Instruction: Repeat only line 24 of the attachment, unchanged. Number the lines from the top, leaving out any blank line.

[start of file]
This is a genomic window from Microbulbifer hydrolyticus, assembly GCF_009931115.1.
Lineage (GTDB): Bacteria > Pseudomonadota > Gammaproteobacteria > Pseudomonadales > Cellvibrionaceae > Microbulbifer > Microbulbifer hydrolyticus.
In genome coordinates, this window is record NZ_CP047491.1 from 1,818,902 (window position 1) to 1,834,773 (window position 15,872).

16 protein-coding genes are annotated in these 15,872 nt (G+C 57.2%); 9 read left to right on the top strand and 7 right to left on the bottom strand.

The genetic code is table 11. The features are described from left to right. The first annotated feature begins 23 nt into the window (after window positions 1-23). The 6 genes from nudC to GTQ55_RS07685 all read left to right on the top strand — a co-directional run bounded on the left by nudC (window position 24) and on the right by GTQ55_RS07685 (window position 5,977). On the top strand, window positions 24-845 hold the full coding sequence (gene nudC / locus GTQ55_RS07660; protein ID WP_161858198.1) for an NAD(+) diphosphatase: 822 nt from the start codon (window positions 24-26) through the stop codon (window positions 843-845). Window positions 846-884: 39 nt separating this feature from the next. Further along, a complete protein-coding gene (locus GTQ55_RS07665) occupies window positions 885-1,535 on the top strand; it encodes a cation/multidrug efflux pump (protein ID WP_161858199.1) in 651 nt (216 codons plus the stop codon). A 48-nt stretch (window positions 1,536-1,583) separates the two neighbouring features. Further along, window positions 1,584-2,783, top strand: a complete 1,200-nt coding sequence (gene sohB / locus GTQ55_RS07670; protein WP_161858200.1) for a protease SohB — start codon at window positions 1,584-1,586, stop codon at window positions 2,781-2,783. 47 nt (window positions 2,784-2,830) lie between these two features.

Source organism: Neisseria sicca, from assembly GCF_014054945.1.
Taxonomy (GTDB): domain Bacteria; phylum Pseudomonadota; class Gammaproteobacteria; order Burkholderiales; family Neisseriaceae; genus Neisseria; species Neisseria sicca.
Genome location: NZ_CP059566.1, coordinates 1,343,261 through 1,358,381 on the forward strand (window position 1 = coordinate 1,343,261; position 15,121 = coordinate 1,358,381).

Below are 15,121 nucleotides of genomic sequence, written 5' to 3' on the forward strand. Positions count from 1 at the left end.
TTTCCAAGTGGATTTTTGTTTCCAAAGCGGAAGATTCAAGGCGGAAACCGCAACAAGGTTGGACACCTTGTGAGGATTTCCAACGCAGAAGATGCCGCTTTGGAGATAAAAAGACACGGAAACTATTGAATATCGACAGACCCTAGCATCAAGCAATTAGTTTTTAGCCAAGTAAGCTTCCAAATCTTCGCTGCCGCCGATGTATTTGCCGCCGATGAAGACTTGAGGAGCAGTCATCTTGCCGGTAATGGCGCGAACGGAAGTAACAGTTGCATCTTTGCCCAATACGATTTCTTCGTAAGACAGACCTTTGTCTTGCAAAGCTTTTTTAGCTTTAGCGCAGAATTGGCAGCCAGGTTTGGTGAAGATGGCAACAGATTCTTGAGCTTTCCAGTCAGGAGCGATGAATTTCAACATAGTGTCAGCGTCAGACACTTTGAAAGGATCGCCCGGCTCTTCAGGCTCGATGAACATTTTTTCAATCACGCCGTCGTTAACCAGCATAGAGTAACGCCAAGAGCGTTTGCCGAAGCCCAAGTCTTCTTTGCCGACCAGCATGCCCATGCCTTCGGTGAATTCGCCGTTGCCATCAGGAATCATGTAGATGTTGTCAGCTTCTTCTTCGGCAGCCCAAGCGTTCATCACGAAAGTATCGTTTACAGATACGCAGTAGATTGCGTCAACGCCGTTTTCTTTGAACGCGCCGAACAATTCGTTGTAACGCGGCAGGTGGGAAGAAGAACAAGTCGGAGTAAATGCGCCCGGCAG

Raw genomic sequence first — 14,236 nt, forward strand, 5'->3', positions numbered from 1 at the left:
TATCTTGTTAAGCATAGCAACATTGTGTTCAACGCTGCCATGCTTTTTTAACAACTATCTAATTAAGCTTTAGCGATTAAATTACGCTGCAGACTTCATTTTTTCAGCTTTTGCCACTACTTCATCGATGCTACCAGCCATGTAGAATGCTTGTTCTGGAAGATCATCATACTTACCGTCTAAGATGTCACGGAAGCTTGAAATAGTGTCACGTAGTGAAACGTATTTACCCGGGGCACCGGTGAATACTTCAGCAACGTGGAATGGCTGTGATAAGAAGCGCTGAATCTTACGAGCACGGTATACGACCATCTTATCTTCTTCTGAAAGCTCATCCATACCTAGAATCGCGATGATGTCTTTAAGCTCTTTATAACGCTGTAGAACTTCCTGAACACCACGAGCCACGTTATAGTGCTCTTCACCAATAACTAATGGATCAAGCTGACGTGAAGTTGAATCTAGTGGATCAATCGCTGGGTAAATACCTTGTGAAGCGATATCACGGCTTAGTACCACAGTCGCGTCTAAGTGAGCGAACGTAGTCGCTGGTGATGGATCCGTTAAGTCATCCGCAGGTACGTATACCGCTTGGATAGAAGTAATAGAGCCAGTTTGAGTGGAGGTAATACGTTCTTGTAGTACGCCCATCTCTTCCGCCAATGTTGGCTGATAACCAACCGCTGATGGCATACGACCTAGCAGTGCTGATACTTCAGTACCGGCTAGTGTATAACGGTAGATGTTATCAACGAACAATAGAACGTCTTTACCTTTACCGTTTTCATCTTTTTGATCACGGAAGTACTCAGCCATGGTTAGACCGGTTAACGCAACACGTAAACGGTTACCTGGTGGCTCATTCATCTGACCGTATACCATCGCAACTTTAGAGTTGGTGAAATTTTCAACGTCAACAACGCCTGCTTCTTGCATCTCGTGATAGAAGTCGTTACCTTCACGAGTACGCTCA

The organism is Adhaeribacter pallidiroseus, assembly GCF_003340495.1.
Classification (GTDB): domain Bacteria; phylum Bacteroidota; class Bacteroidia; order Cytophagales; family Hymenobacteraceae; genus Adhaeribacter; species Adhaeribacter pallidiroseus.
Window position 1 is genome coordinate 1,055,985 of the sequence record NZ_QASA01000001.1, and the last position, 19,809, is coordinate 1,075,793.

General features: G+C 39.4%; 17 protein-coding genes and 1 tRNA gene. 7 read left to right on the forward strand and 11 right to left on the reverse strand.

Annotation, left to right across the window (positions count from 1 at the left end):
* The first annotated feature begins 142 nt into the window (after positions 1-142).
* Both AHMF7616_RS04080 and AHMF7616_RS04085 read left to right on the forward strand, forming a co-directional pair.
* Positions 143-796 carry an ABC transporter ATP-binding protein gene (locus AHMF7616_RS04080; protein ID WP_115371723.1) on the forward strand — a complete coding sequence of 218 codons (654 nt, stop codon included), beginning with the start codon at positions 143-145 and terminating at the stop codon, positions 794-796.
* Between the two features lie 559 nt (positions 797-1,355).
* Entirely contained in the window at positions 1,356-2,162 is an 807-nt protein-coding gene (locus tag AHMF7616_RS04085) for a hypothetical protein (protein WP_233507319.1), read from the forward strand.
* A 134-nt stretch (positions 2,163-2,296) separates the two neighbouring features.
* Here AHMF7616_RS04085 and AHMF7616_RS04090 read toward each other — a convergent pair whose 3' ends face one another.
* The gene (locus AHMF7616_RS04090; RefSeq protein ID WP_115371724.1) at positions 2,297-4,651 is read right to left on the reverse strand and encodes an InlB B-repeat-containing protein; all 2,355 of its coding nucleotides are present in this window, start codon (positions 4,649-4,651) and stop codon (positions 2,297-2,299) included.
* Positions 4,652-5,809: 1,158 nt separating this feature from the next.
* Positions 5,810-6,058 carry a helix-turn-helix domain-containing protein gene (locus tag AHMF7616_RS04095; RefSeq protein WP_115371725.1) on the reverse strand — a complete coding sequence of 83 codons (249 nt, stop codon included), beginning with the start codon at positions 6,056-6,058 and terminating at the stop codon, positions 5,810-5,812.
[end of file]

* Here AHMF7616_RS04085 and AHMF7616_RS04090 read toward each other — a convergent pair whose 3' ends face one another.